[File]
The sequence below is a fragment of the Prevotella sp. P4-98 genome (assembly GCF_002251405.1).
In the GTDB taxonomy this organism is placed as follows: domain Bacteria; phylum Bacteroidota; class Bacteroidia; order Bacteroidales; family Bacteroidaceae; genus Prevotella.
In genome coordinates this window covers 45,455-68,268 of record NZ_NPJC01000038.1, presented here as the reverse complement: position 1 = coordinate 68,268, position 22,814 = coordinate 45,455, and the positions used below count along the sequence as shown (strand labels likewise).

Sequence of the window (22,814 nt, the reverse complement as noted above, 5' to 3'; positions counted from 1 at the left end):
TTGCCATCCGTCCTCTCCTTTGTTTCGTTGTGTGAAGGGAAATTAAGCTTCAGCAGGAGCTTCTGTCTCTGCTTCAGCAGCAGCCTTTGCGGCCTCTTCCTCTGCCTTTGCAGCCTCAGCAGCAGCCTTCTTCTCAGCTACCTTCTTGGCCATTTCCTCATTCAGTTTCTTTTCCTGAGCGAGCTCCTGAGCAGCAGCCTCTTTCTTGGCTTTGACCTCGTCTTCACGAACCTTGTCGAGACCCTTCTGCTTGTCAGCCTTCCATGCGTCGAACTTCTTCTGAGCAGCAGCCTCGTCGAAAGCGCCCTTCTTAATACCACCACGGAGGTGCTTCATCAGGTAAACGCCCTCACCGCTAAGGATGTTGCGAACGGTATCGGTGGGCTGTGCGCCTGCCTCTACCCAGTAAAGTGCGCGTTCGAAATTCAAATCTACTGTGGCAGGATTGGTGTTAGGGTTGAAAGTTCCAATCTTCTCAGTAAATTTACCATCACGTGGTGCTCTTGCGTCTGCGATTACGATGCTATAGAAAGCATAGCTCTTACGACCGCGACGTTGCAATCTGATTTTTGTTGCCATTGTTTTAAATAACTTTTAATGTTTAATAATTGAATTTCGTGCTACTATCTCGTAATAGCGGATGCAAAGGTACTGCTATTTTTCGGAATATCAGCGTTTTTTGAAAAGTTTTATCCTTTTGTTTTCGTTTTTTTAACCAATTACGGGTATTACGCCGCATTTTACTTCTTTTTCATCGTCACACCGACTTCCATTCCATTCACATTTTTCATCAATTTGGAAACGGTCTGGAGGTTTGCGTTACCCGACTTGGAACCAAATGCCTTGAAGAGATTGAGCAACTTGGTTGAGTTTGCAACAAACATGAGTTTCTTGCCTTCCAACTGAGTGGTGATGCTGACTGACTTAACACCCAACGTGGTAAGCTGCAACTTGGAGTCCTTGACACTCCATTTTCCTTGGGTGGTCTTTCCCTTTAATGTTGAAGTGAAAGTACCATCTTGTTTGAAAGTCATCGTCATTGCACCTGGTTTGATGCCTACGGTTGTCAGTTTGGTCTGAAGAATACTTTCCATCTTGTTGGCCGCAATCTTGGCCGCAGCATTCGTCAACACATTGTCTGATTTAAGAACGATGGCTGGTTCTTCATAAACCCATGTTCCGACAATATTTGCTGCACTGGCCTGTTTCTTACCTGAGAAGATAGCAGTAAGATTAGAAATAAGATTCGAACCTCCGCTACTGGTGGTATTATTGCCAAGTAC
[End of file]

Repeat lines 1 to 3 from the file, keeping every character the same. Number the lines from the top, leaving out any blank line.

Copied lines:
The sequence below is a fragment of the Prevotella sp. P4-98 genome (assembly GCF_002251405.1).
In the GTDB taxonomy this organism is placed as follows: domain Bacteria; phylum Bacteroidota; class Bacteroidia; order Bacteroidales; family Bacteroidaceae; genus Prevotella.
In genome coordinates this window covers 45,455-68,268 of record NZ_NPJC01000038.1, presented here as the reverse complement: position 1 = coordinate 68,268, position 22,814 = coordinate 45,455, and the positions used below count along the sequence as shown (strand labels likewise).